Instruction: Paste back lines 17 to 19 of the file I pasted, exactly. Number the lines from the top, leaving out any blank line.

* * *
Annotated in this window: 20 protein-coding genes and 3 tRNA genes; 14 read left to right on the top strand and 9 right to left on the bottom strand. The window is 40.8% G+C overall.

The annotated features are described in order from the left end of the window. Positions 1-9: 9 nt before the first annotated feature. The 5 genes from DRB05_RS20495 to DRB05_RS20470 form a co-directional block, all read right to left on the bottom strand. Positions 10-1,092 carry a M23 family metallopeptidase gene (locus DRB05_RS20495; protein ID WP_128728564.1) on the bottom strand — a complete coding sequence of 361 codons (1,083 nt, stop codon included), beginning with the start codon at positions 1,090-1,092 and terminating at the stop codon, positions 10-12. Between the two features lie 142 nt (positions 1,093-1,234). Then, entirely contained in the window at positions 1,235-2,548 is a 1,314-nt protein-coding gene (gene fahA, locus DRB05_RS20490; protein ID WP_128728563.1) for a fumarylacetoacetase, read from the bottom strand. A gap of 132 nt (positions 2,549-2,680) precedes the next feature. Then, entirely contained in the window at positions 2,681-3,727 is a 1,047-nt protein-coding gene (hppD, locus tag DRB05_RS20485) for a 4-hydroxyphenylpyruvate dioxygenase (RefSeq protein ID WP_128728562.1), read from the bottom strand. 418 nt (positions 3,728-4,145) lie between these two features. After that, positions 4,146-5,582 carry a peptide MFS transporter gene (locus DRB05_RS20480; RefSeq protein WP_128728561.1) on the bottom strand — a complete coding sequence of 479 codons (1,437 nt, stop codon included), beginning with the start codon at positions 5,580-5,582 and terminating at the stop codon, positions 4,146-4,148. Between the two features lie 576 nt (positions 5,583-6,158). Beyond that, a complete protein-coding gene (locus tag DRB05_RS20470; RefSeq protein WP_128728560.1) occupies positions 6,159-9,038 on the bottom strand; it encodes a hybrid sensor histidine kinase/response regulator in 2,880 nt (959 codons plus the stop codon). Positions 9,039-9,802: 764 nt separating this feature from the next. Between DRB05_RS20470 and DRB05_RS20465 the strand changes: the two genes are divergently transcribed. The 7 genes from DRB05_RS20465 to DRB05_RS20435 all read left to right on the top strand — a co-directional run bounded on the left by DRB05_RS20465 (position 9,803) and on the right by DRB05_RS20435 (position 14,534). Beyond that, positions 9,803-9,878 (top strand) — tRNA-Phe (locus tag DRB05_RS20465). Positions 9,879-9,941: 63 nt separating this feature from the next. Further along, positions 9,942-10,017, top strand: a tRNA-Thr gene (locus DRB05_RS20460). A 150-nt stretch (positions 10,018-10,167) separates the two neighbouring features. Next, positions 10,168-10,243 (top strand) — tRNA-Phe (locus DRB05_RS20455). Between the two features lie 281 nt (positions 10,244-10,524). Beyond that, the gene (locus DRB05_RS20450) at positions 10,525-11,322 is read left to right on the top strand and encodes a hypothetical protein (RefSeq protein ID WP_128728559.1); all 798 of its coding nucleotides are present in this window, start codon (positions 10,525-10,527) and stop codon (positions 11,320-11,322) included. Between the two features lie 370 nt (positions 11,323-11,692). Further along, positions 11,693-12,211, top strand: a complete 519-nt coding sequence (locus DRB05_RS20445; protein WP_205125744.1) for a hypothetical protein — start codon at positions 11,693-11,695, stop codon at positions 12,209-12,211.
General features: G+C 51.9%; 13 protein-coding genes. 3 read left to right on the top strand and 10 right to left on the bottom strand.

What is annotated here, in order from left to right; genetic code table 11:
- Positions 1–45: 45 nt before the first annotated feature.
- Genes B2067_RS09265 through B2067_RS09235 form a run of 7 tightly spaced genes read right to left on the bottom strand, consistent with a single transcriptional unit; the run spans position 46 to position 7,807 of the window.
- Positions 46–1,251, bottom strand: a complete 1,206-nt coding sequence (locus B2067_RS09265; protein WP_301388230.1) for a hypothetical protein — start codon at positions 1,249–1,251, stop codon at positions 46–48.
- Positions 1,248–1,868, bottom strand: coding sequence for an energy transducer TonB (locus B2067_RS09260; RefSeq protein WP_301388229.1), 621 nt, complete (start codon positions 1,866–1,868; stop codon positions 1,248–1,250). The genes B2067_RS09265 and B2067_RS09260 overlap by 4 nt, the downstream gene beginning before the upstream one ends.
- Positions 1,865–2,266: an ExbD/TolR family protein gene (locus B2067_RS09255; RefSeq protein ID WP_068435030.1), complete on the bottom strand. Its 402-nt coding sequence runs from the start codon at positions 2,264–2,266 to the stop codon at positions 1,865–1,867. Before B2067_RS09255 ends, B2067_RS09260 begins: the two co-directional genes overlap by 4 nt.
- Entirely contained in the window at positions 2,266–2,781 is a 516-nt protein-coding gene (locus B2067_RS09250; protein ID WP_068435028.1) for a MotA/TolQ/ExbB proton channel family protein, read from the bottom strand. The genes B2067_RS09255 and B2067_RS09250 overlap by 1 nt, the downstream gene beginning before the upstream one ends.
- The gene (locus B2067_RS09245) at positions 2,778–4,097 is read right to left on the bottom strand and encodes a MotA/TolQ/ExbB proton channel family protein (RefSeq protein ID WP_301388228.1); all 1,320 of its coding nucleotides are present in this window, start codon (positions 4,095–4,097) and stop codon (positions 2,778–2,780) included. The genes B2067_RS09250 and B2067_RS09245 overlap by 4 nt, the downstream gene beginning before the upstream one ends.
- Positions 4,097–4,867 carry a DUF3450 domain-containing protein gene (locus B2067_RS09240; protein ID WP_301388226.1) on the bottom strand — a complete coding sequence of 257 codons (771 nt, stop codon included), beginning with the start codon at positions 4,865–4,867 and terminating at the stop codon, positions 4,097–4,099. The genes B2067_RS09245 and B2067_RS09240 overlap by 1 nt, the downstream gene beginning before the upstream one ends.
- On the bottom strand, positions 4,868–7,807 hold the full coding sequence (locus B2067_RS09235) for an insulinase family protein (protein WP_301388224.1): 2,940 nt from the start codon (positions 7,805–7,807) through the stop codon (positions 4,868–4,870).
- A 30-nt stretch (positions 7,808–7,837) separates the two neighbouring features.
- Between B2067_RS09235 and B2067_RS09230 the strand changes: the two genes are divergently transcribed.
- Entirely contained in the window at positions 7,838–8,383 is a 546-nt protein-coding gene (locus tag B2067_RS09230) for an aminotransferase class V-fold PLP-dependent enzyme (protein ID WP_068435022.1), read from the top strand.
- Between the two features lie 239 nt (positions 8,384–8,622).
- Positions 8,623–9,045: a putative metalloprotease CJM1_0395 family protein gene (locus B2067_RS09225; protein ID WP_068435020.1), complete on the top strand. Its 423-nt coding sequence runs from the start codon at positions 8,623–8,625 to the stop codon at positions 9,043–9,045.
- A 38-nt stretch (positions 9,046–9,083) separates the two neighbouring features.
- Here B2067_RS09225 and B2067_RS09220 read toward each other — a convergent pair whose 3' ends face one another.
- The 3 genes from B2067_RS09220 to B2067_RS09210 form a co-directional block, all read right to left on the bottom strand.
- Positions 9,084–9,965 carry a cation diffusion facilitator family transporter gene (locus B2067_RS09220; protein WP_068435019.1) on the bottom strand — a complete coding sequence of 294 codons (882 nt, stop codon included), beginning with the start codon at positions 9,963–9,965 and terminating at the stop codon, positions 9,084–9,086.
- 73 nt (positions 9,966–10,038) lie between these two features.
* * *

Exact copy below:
- Between the two features lie 239 nt (positions 8,384–8,622).
- Positions 8,623–9,045: a putative metalloprotease CJM1_0395 family protein gene (locus B2067_RS09225; protein ID WP_068435020.1), complete on the top strand. Its 423-nt coding sequence runs from the start codon at positions 8,623–8,625 to the stop codon at positions 9,043–9,045.
- A 38-nt stretch (positions 9,046–9,083) separates the two neighbouring features.